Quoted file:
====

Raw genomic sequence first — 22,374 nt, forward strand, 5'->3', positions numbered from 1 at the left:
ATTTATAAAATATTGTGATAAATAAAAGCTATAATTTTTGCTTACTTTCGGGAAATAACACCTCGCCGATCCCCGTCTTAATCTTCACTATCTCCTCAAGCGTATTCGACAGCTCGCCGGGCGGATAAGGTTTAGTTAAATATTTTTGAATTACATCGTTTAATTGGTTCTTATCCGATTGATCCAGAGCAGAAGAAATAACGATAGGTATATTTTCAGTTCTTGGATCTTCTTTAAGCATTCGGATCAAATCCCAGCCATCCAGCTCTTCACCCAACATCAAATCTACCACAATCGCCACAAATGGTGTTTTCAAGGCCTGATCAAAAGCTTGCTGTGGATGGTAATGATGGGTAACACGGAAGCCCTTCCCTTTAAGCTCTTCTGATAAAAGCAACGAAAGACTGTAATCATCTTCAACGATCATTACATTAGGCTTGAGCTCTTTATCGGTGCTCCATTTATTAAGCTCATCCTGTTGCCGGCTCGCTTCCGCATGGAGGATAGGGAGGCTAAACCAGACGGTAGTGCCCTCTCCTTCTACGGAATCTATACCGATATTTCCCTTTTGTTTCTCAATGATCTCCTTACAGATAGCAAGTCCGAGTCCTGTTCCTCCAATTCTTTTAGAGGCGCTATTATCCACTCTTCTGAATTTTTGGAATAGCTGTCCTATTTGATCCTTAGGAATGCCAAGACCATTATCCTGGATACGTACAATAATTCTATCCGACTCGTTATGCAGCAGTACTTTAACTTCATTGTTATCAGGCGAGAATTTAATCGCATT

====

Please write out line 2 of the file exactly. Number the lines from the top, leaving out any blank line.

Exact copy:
ATTTATAAAATATTGTGATAAATAAAAGCTATAATTTTTGCTTACTTTCGGGAAATAACACCTCGCCGATCCCCGTCTTAATCTTCACTATCTCCTCAAGCGTATTCGACAGCTCGCCGGGCGGATAAGGTTTAGTTAAATATTTTTGAATTACATCGTTTAATTGGTTCTTATCCGATTGATCCAGAGCAGAAGAAATAACGATAGGTATATTTTCAGTTCTTGGATCTTCTTTAAGCATTCGGATCAAATCCCAGCCATCCAGCTCTTCACCCAACATCAAATCTACCACAATCGCCACAAATGGTGTTTTCAAGGCCTGATCAAAAGCTTGCTGTGGATGGTAATGATGGGTAACACGGAAGCCCTTCCCTTTAAGCTCTTCTGATAAAAGCAACGAAAGACTGTAATCATCTTCAACGATCATTACATTAGGCTTGAGCTCTTTATCGGTGCTCCATTTATTAAGCTCATCCTGTTGCCGGCTCGCTTCCGCATGGAGGATAGGGAGGCTAAACCAGACGGTAGTGCCCTCTCCTTCTACGGAATCTATACCGATATTTCCCTTTTGTTTCTCAATGATCTCCTTACAGATAGCAAGTCCGAGTCCTGTTCCTCCAATTCTTTTAGAGGCGCTATTATCCACTCTTCTGAATTTTTGGAATAGCTGTCCTATTTGATCCTTAGGAATGCCAAGACCATTATCCTGGATACGTACAATAATTCTATCCGACTCGTTATGCAGCAGTACTTTAACTTCATTGTTATCAGGCGAGAATTTAATCGCATT